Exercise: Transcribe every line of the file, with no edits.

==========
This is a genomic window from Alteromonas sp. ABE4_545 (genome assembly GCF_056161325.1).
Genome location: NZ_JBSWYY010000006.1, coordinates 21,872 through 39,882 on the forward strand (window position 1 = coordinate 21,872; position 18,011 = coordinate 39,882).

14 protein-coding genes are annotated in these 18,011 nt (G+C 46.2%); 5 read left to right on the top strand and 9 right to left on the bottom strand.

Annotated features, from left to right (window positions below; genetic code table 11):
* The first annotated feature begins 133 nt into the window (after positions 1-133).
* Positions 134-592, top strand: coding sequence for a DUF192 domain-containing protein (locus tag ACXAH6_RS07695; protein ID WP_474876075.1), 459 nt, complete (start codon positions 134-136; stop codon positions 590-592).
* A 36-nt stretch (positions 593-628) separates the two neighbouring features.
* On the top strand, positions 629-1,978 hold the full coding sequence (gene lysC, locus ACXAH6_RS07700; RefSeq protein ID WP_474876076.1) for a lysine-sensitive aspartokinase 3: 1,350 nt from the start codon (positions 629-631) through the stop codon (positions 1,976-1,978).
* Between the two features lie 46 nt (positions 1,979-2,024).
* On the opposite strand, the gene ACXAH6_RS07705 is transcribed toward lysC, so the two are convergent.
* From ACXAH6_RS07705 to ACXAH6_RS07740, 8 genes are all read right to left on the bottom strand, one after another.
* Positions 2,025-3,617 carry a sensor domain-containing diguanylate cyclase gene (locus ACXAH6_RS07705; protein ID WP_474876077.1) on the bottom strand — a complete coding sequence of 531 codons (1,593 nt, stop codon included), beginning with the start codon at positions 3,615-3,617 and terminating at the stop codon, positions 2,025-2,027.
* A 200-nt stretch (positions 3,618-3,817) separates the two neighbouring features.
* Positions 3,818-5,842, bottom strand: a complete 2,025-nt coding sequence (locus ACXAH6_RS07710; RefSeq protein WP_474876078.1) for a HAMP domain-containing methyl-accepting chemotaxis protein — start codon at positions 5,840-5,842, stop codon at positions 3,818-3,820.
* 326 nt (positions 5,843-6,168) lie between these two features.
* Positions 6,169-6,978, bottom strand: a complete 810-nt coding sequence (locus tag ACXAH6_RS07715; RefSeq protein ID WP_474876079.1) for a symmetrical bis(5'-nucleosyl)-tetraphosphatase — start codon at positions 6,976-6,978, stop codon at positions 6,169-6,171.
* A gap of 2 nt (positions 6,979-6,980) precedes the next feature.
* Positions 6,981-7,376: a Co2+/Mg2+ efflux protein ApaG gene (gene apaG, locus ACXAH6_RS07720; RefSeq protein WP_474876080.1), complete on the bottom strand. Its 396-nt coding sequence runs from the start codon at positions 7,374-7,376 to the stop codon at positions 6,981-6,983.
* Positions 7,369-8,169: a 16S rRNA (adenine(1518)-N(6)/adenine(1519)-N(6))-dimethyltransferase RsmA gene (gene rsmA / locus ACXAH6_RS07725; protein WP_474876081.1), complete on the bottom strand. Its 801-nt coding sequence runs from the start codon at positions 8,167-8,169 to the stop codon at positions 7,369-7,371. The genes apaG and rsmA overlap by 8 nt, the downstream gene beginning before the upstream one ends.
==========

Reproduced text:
This is a genomic window from Alteromonas sp. ABE4_545 (genome assembly GCF_056161325.1).
Genome location: NZ_JBSWYY010000006.1, coordinates 21,872 through 39,882 on the forward strand (window position 1 = coordinate 21,872; position 18,011 = coordinate 39,882).

14 protein-coding genes are annotated in these 18,011 nt (G+C 46.2%); 5 read left to right on the top strand and 9 right to left on the bottom strand.

Annotated features, from left to right (window positions below; genetic code table 11):
* The first annotated feature begins 133 nt into the window (after positions 1-133).
* Positions 134-592, top strand: coding sequence for a DUF192 domain-containing protein (locus tag ACXAH6_RS07695; protein ID WP_474876075.1), 459 nt, complete (start codon positions 134-136; stop codon positions 590-592).
* A 36-nt stretch (positions 593-628) separates the two neighbouring features.
* On the top strand, positions 629-1,978 hold the full coding sequence (gene lysC, locus ACXAH6_RS07700; RefSeq protein ID WP_474876076.1) for a lysine-sensitive aspartokinase 3: 1,350 nt from the start codon (positions 629-631) through the stop codon (positions 1,976-1,978).
* Between the two features lie 46 nt (positions 1,979-2,024).
* On the opposite strand, the gene ACXAH6_RS07705 is transcribed toward lysC, so the two are convergent.
* From ACXAH6_RS07705 to ACXAH6_RS07740, 8 genes are all read right to left on the bottom strand, one after another.
* Positions 2,025-3,617 carry a sensor domain-containing diguanylate cyclase gene (locus ACXAH6_RS07705; protein ID WP_474876077.1) on the bottom strand — a complete coding sequence of 531 codons (1,593 nt, stop codon included), beginning with the start codon at positions 3,615-3,617 and terminating at the stop codon, positions 2,025-2,027.
* A 200-nt stretch (positions 3,618-3,817) separates the two neighbouring features.
* Positions 3,818-5,842, bottom strand: a complete 2,025-nt coding sequence (locus ACXAH6_RS07710; RefSeq protein WP_474876078.1) for a HAMP domain-containing methyl-accepting chemotaxis protein — start codon at positions 5,840-5,842, stop codon at positions 3,818-3,820.
* 326 nt (positions 5,843-6,168) lie between these two features.
* Positions 6,169-6,978, bottom strand: a complete 810-nt coding sequence (locus tag ACXAH6_RS07715; RefSeq protein ID WP_474876079.1) for a symmetrical bis(5'-nucleosyl)-tetraphosphatase — start codon at positions 6,976-6,978, stop codon at positions 6,169-6,171.
* A gap of 2 nt (positions 6,979-6,980) precedes the next feature.
* Positions 6,981-7,376: a Co2+/Mg2+ efflux protein ApaG gene (gene apaG, locus ACXAH6_RS07720; RefSeq protein WP_474876080.1), complete on the bottom strand. Its 396-nt coding sequence runs from the start codon at positions 7,374-7,376 to the stop codon at positions 6,981-6,983.
* Positions 7,369-8,169: a 16S rRNA (adenine(1518)-N(6)/adenine(1519)-N(6))-dimethyltransferase RsmA gene (gene rsmA / locus ACXAH6_RS07725; protein WP_474876081.1), complete on the bottom strand. Its 801-nt coding sequence runs from the start codon at positions 8,167-8,169 to the stop codon at positions 7,369-7,371. The genes apaG and rsmA overlap by 8 nt, the downstream gene beginning before the upstream one ends.